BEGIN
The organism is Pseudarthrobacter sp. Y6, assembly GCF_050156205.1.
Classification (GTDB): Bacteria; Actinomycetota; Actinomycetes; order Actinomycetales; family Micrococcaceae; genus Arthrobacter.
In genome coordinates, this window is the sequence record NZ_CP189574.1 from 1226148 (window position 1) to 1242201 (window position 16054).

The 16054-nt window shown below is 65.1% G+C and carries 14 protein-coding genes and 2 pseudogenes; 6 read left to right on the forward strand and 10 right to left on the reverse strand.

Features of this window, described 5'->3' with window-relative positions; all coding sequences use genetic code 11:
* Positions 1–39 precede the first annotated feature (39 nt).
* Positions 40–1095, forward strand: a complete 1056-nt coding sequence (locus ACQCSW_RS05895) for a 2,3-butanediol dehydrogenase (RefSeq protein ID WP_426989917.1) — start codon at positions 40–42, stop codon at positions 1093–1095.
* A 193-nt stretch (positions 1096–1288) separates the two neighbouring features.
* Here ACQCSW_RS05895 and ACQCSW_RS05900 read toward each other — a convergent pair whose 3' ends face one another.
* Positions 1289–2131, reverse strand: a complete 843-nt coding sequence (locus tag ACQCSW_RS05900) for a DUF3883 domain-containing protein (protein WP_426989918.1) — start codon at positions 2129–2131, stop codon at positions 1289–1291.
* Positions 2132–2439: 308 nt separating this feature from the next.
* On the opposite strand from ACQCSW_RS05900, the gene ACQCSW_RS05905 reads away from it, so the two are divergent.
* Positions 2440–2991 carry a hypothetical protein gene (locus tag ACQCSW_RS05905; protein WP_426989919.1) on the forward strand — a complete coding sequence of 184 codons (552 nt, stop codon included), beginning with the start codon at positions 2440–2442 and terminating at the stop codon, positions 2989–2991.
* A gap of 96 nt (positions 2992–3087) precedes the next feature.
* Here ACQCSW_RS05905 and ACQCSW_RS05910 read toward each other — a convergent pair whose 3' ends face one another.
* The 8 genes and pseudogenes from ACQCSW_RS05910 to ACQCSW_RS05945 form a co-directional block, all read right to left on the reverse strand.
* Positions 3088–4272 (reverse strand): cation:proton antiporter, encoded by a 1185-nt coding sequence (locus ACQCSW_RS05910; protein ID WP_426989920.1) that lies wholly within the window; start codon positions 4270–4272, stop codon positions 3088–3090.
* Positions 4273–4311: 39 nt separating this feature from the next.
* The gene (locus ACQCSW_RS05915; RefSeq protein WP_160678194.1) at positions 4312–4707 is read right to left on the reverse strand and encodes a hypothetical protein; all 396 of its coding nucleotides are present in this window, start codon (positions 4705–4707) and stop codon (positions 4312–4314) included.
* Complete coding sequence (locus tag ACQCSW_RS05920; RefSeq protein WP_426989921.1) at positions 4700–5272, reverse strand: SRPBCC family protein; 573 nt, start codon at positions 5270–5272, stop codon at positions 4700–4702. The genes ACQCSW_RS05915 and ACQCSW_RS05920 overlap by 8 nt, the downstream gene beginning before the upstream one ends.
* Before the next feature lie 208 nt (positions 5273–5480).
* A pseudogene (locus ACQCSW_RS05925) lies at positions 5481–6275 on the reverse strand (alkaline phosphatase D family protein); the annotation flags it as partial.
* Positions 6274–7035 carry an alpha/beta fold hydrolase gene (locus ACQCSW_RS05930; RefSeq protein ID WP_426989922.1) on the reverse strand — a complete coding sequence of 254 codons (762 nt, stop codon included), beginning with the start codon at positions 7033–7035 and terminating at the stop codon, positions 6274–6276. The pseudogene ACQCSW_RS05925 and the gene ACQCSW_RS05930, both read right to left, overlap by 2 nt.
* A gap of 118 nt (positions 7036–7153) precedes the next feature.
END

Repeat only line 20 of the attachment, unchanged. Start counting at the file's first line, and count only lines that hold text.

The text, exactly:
* Complete coding sequence (locus tag ACQCSW_RS05920; RefSeq protein WP_426989921.1) at positions 4700–5272, reverse strand: SRPBCC family protein; 573 nt, start codon at positions 5270–5272, stop codon at positions 4700–4702. The genes ACQCSW_RS05915 and ACQCSW_RS05920 overlap by 8 nt, the downstream gene beginning before the upstream one ends.